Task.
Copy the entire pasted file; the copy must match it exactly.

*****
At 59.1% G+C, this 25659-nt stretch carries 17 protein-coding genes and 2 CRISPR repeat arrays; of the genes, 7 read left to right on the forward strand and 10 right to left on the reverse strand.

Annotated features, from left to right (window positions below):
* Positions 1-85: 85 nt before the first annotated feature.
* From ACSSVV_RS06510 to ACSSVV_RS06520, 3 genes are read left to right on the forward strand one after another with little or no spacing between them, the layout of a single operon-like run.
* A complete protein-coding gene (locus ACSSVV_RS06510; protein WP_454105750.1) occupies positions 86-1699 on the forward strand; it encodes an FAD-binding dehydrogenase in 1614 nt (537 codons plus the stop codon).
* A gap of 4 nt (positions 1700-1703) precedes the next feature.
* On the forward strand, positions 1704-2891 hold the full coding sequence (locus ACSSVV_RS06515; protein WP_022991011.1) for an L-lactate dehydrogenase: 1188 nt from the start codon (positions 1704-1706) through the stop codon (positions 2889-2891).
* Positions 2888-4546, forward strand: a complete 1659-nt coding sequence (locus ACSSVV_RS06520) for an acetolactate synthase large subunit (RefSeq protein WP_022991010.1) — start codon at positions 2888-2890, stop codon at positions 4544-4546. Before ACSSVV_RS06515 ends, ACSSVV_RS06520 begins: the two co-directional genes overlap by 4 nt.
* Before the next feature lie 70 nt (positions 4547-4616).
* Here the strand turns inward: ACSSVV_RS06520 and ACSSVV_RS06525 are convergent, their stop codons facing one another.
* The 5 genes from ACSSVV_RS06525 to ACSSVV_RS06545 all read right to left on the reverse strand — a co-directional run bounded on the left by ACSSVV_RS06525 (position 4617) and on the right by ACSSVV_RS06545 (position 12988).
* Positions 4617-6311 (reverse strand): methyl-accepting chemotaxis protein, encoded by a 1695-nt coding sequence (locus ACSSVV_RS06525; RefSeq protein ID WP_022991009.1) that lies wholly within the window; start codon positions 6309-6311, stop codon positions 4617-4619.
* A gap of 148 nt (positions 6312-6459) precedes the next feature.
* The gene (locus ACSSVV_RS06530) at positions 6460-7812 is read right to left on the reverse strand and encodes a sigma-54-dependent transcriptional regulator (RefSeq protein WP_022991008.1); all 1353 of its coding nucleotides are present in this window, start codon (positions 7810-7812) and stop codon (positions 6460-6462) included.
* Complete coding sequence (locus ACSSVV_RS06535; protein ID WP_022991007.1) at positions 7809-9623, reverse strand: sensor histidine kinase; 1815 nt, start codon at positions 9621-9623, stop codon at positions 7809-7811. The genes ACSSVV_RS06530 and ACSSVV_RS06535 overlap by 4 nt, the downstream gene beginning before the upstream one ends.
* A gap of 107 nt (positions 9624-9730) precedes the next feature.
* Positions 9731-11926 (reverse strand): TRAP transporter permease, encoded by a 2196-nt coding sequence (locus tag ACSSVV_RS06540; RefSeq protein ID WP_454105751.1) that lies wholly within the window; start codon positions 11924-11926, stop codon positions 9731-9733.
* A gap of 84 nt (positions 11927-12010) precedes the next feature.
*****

At 59.1% G+C, this 25659-nt stretch carries 17 protein-coding genes and 2 CRISPR repeat arrays; of the genes, 7 read left to right on the forward strand and 10 right to left on the reverse strand.

Annotated features, from left to right (window positions below):
* Positions 1-85: 85 nt before the first annotated feature.
* From ACSSVV_RS06510 to ACSSVV_RS06520, 3 genes are read left to right on the forward strand one after another with little or no spacing between them, the layout of a single operon-like run.
* A complete protein-coding gene (locus ACSSVV_RS06510; protein WP_454105750.1) occupies positions 86-1699 on the forward strand; it encodes an FAD-binding dehydrogenase in 1614 nt (537 codons plus the stop codon).
* A gap of 4 nt (positions 1700-1703) precedes the next feature.
* On the forward strand, positions 1704-2891 hold the full coding sequence (locus ACSSVV_RS06515; protein WP_022991011.1) for an L-lactate dehydrogenase: 1188 nt from the start codon (positions 1704-1706) through the stop codon (positions 2889-2891).
* Positions 2888-4546, forward strand: a complete 1659-nt coding sequence (locus ACSSVV_RS06520) for an acetolactate synthase large subunit (RefSeq protein WP_022991010.1) — start codon at positions 2888-2890, stop codon at positions 4544-4546. Before ACSSVV_RS06515 ends, ACSSVV_RS06520 begins: the two co-directional genes overlap by 4 nt.
* Before the next feature lie 70 nt (positions 4547-4616).
* Here the strand turns inward: ACSSVV_RS06520 and ACSSVV_RS06525 are convergent, their stop codons facing one another.
* The 5 genes from ACSSVV_RS06525 to ACSSVV_RS06545 all read right to left on the reverse strand — a co-directional run bounded on the left by ACSSVV_RS06525 (position 4617) and on the right by ACSSVV_RS06545 (position 12988).
* Positions 4617-6311 (reverse strand): methyl-accepting chemotaxis protein, encoded by a 1695-nt coding sequence (locus ACSSVV_RS06525; RefSeq protein ID WP_022991009.1) that lies wholly within the window; start codon positions 6309-6311, stop codon positions 4617-4619.
* A gap of 148 nt (positions 6312-6459) precedes the next feature.
* The gene (locus ACSSVV_RS06530) at positions 6460-7812 is read right to left on the reverse strand and encodes a sigma-54-dependent transcriptional regulator (RefSeq protein WP_022991008.1); all 1353 of its coding nucleotides are present in this window, start codon (positions 7810-7812) and stop codon (positions 6460-6462) included.
* Complete coding sequence (locus ACSSVV_RS06535; protein ID WP_022991007.1) at positions 7809-9623, reverse strand: sensor histidine kinase; 1815 nt, start codon at positions 9621-9623, stop codon at positions 7809-7811. The genes ACSSVV_RS06530 and ACSSVV_RS06535 overlap by 4 nt, the downstream gene beginning before the upstream one ends.
* A gap of 107 nt (positions 9624-9730) precedes the next feature.
* Positions 9731-11926 (reverse strand): TRAP transporter permease, encoded by a 2196-nt coding sequence (locus tag ACSSVV_RS06540; RefSeq protein ID WP_454105751.1) that lies wholly within the window; start codon positions 11924-11926, stop codon positions 9731-9733.
* A gap of 84 nt (positions 11927-12010) precedes the next feature.